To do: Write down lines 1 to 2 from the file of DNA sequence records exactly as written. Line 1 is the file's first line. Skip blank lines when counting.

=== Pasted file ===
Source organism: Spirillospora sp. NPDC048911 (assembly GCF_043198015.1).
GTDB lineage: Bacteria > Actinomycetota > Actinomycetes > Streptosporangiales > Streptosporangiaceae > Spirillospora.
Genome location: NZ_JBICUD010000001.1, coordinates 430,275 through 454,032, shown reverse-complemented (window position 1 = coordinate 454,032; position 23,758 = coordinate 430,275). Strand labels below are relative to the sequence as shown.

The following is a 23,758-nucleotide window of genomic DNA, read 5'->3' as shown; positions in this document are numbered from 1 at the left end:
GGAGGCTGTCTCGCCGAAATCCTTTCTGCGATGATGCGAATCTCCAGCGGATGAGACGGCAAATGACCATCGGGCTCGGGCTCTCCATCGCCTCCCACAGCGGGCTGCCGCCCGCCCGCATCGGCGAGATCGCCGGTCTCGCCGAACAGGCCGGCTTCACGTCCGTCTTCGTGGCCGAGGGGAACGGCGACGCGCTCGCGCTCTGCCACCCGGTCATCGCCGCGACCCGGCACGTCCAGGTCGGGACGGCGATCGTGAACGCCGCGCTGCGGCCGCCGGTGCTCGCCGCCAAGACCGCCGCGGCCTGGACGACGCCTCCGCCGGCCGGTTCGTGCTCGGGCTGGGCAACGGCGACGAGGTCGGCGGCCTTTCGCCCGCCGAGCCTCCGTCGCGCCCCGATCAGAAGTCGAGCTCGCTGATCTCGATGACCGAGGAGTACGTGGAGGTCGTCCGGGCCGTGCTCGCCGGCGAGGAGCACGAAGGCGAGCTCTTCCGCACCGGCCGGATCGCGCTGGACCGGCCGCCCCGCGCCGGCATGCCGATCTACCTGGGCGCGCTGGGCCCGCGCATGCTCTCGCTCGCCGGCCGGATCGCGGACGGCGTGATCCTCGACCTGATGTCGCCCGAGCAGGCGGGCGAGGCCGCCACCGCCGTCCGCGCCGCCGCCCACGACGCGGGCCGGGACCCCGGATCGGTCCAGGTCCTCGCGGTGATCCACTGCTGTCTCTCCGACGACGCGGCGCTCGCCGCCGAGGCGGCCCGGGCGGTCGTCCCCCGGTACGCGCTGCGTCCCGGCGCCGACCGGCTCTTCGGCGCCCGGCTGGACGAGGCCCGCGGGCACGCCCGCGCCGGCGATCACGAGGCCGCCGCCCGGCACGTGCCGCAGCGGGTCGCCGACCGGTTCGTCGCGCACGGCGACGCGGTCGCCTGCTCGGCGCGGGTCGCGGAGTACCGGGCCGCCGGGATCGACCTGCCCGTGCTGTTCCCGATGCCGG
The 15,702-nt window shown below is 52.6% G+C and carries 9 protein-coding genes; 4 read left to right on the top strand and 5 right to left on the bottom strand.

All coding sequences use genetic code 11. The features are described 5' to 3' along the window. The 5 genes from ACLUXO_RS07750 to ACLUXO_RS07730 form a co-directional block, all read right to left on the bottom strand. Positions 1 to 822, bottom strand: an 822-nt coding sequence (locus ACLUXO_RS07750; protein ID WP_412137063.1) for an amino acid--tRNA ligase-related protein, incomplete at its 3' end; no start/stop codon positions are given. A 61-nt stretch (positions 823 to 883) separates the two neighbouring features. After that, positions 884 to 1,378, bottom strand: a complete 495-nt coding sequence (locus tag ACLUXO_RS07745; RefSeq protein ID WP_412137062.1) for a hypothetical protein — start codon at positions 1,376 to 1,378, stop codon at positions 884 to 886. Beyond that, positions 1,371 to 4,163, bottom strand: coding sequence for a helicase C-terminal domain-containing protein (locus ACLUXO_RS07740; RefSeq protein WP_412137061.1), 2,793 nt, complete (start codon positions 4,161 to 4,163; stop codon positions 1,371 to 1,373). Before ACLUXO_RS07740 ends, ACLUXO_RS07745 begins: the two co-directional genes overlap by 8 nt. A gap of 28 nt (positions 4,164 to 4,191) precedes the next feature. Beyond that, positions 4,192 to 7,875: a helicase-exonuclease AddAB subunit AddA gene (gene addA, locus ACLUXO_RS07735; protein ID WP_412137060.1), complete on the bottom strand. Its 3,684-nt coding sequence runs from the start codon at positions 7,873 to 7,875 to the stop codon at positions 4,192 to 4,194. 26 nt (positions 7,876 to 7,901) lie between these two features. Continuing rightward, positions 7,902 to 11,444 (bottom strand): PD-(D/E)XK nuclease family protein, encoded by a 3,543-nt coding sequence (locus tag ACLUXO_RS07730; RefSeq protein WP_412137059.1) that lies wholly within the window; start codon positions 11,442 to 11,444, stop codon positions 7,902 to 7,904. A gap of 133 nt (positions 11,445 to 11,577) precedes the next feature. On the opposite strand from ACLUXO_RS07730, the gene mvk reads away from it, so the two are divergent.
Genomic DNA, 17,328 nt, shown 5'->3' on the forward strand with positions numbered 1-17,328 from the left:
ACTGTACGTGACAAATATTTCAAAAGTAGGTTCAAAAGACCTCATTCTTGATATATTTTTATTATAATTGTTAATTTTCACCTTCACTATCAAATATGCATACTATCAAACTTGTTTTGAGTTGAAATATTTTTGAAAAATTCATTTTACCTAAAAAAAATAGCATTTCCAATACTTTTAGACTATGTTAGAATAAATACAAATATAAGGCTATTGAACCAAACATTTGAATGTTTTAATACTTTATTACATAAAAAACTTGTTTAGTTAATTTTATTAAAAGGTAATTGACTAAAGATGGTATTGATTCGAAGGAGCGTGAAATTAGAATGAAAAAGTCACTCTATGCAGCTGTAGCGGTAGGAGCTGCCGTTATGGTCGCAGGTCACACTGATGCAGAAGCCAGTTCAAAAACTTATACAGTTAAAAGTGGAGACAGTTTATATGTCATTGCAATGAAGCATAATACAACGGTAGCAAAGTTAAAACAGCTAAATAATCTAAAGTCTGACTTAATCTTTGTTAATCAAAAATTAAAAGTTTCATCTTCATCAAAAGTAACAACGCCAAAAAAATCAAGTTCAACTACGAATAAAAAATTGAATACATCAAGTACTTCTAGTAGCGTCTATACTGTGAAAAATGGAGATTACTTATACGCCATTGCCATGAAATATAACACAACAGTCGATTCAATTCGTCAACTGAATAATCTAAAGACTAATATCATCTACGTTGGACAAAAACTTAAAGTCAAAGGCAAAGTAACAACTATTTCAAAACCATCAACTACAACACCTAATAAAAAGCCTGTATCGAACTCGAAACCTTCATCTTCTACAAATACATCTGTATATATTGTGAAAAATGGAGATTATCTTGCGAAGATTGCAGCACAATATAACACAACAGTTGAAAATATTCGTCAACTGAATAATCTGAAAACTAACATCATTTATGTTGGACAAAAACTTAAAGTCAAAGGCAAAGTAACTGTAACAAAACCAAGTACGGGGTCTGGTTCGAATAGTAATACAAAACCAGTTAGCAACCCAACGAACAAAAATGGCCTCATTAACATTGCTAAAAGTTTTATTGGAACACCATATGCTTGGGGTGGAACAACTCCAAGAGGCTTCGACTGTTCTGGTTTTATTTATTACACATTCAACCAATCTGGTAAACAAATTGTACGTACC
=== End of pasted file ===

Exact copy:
Source organism: Spirillospora sp. NPDC048911 (assembly GCF_043198015.1).
GTDB lineage: Bacteria > Actinomycetota > Actinomycetes > Streptosporangiales > Streptosporangiaceae > Spirillospora.